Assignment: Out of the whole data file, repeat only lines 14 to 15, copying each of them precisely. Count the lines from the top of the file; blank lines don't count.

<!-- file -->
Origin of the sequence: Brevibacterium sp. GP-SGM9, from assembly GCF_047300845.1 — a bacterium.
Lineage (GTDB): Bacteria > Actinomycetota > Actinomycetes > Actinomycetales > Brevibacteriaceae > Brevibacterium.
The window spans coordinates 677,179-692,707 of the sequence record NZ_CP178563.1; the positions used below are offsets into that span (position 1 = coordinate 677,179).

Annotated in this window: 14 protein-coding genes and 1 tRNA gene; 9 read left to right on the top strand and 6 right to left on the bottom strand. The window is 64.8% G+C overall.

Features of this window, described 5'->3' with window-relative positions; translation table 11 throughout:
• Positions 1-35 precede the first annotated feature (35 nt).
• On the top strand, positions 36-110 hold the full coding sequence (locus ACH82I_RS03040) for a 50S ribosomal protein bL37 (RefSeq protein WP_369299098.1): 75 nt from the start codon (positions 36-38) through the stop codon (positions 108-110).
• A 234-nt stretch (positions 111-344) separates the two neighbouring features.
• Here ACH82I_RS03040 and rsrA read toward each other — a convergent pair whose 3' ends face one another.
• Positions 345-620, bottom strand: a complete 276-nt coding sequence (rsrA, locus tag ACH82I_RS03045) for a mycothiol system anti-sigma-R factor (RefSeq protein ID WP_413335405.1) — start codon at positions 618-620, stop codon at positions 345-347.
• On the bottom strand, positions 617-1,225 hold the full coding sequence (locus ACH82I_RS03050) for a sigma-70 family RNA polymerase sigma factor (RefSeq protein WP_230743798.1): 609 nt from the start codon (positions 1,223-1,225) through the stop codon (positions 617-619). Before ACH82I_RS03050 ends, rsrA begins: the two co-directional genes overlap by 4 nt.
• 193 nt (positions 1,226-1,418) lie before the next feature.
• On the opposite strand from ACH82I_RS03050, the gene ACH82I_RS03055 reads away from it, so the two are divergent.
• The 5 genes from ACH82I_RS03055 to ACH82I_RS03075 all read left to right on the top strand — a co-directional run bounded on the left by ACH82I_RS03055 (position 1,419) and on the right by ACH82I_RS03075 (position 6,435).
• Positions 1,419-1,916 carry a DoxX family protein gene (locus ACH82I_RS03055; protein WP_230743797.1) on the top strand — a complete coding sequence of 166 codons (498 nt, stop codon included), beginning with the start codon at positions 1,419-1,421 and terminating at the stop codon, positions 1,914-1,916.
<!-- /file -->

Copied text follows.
• The 5 genes from ACH82I_RS03055 to ACH82I_RS03075 all read left to right on the top strand — a co-directional run bounded on the left by ACH82I_RS03055 (position 1,419) and on the right by ACH82I_RS03075 (position 6,435).
• Positions 1,419-1,916 carry a DoxX family protein gene (locus ACH82I_RS03055; protein WP_230743797.1) on the top strand — a complete coding sequence of 166 codons (498 nt, stop codon included), beginning with the start codon at positions 1,419-1,421 and terminating at the stop codon, positions 1,914-1,916.